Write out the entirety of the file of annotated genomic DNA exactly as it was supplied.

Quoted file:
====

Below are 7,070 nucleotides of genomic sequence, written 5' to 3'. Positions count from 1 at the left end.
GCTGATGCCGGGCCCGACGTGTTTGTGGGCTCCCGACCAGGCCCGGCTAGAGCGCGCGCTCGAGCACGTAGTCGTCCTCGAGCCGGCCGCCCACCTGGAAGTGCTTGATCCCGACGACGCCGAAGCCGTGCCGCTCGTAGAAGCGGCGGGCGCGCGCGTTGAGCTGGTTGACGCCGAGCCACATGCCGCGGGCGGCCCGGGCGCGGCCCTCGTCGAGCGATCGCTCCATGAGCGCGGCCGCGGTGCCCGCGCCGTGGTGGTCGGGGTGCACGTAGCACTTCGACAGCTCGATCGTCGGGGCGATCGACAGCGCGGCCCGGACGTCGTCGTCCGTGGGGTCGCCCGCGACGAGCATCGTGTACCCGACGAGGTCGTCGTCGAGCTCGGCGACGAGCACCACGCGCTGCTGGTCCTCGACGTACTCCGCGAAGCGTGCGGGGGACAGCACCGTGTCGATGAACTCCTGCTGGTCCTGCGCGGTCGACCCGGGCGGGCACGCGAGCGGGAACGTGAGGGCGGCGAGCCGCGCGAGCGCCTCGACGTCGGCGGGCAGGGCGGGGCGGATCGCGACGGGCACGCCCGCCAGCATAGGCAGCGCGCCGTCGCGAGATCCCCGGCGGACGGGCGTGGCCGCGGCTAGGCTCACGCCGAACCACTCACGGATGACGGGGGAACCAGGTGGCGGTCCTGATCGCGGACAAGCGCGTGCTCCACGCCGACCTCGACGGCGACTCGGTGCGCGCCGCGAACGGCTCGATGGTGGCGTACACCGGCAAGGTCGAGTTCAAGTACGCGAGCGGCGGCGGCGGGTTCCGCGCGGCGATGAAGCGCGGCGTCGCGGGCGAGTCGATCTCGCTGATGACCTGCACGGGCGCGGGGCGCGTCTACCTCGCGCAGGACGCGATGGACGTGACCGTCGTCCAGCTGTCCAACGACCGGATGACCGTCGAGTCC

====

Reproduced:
Below are 7,070 nucleotides of genomic sequence, written 5' to 3'. Positions count from 1 at the left end.
GCTGATGCCGGGCCCGACGTGTTTGTGGGCTCCCGACCAGGCCCGGCTAGAGCGCGCGCTCGAGCACGTAGTCGTCCTCGAGCCGGCCGCCCACCTGGAAGTGCTTGATCCCGACGACGCCGAAGCCGTGCCGCTCGTAGAAGCGGCGGGCGCGCGCGTTGAGCTGGTTGACGCCGAGCCACATGCCGCGGGCGGCCCGGGCGCGGCCCTCGTCGAGCGATCGCTCCATGAGCGCGGCCGCGGTGCCCGCGCCGTGGTGGTCGGGGTGCACGTAGCACTTCGACAGCTCGATCGTCGGGGCGATCGACAGCGCGGCCCGGACGTCGTCGTCCGTGGGGTCGCCCGCGACGAGCATCGTGTACCCGACGAGGTCGTCGTCGAGCTCGGCGACGAGCACCACGCGCTGCTGGTCCTCGACGTACTCCGCGAAGCGTGCGGGGGACAGCACCGTGTCGATGAACTCCTGCTGGTCCTGCGCGGTCGACCCGGGCGGGCACGCGAGCGGGAACGTGAGGGCGGCGAGCCGCGCGAGCGCCTCGACGTCGGCGGGCAGGGCGGGGCGGATCGCGACGGGCACGCCCGCCAGCATAGGCAGCGCGCCGTCGCGAGATCCCCGGCGGACGGGCGTGGCCGCGGCTAGGCTCACGCCGAACCACTCACGGATGACGGGGGAACCAGGTGGCGGTCCTGATCGCGGACAAGCGCGTGCTCCACGCCGACCTCGACGGCGACTCGGTGCGCGCCGCGAACGGCTCGATGGTGGCGTACACCGGCAAGGTCGAGTTCAAGTACGCGAGCGGCGGCGGCGGGTTCCGCGCGGCGATGAAGCGCGGCGTCGCGGGCGAGTCGATCTCGCTGATGACCTGCACGGGCGCGGGGCGCGTCTACCTCGCGCAGGACGCGATGGACGTGACCGTCGTCCAGCTGTCCAACGACCGGATGACCGTCGAGTCC